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Cancer screening specialist honored in Vienna

At a ceremony in Vienna on June 20th, this year’s European Inventor Award honored the inventor of a diagnostic tool that assesses the risk of relapse in cancer patients.

Every year the European Inventor Award sheds light on inventors whose pioneering findings have provided answers to some of the biggest challenges of our times. In the medical technology sector, category research, the French immunologist Jérôme Galon was the winner.

Galon has developed a diagnostic tool that helps medical staff predict the chances of recovery and risks of relapse in cancer patients based on the strength of their immune response. The test, Immunoscore, uses digital images of tumor samples and advanced software to measure the number of positive immune cells found at tumor sites, and is already in use at clinics around the world to improve the accuracy of prognosis for patients with colorectal cancer.

“Jérôme Galon’s invention has had a major impact in the field of oncology,” said EPO President António Campinos. “It has already prompted the re-examination of cancer classification schemes and could ultimately give rise to new treatments. By launching a start-up and successfully using patents to commercialize his invention, Galon is bringing the technology to market so that his research efforts can make a difference where it counts most – in helping people.”

Effective therapies without over-treating

Jérôme Galon broke new ground in cancer diagnostics in 2006. He showed that the strength of each patient’s immune system plays a key role in successfully fighting the condition. Galon patented his invention, an in-vitro diagnostic tool that quantifies the immune response of colon cancer patients at the site of the tumor. Independent researchers have since found that Immunoscore provides the most reliable prognostic to date for the risk of recurrence in solid cancers.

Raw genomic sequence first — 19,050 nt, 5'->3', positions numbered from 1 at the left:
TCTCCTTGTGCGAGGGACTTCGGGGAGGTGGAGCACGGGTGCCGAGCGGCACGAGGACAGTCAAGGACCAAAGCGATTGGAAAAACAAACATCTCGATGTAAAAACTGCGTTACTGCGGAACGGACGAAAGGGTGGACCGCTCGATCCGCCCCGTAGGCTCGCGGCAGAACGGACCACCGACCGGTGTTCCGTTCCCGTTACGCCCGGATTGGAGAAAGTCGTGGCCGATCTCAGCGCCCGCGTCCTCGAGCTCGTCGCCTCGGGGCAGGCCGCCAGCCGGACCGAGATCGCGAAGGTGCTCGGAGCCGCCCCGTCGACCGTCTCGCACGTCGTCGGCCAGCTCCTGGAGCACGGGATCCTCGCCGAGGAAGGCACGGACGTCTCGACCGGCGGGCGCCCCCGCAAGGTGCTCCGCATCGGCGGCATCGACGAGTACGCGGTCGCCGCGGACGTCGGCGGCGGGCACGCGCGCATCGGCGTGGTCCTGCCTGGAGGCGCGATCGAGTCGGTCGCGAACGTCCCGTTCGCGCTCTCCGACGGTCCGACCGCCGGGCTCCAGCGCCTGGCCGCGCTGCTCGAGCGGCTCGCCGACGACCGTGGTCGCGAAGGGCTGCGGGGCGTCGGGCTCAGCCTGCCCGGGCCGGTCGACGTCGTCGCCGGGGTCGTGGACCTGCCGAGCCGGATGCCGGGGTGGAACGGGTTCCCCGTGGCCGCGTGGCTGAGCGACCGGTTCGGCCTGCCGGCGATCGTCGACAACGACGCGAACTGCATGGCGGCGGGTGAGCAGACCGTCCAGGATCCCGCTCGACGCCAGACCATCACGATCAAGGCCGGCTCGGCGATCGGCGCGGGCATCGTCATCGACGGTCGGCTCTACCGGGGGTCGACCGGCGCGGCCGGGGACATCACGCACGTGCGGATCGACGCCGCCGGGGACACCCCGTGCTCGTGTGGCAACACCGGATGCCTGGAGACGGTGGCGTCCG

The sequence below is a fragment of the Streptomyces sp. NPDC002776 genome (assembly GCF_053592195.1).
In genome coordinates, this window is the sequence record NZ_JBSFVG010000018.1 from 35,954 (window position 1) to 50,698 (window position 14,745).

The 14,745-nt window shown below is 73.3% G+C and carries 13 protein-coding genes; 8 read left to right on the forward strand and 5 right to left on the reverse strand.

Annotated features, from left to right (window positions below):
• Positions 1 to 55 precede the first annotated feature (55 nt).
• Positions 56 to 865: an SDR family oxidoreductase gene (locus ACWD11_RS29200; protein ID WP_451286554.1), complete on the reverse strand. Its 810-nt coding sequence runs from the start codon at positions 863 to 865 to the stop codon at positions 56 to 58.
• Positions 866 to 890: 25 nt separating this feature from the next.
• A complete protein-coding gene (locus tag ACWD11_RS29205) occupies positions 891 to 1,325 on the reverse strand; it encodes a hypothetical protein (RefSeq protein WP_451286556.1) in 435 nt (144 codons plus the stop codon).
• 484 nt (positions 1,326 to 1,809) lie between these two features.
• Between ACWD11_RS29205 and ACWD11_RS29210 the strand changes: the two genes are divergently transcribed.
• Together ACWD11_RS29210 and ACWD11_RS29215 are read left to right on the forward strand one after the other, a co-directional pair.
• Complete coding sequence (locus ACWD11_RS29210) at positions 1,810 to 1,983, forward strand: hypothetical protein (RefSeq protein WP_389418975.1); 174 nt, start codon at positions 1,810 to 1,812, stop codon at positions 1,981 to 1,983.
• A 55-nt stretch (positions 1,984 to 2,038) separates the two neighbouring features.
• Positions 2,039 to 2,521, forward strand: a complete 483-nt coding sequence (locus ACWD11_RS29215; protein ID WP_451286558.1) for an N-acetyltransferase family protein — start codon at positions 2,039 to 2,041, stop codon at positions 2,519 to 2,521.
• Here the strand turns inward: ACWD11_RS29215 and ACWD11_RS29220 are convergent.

“When I started working on cancer, the field was mostly focused on tumor cells,” Galon says.

“But as an immunologist it was clear to me that the immune system plays a major role as well. By knowing how active his or her immune system is, we can predict if a cancer patient is at high risk or low risk of recurrence. This enables doctors to not only classify cancers more precisely, but also to give patients the most effective therapies, without over-treating them.”

Immunoscore works by analyzing a small tissue sample that is surgically removed from the primary tumor of a patient. It monitors the cancer site, counting immune ‘cytotoxic’ T cells, which destroy cancerous or virally-infected cells. The more of these immune cells present in the tumor, the better the patient’s chances of survival. To conduct the test a specialized scanner takes digital images of the tumor sample on which the software counts the number of positive immune cells. An algorithm then calculates an overall Immunoscore for the patient based on T cell concentrations. This provides doctors with greater insight into both the severity of the cancer, and the risk of patients relapsing and dying in different stages of treatment.

The test has been approved for use in colorectal cancer, where it has shown a 95% likelihood of predicting the overall survival of cancer patients, and has also reduced the unnecessary exposure of low-risk patients to toxic drugs.

Transforming basic research into real life

To bring his invention to market, Galon co-founded the Marseille-based company HalioDx in 2014. Over the past five years the company has grown to around 160 employees and raised more than EUR 26 million in financing. The company has partnered with medical distributors, including Philips, to share the benefits of Galon’s patented invention with more patients.

“It is very rewarding to transform basic research into real life,” Galon says. “The company was supported by venture capital from the start, and investors looked hard at how deep and broad their patents were. Without the patents I would not have been able to raise the capital needed.”

Galon trained as an immunologist at the Pasteur Institute and the Curie Institute in Paris and he received his PhD in immunology from Jussieu University in Paris in 1996. After working as a postdoctoral researcher at the National Institutes of Health in the US, Galon returned to Paris in 2001 to run a research group funded by INSERM. Today he is Director of Research at INSERM and head of the Laboratory of Integrative Cancer Immunology at the Cordeliers Research Center.

Source: EPO press release. Photo: Heinz Troll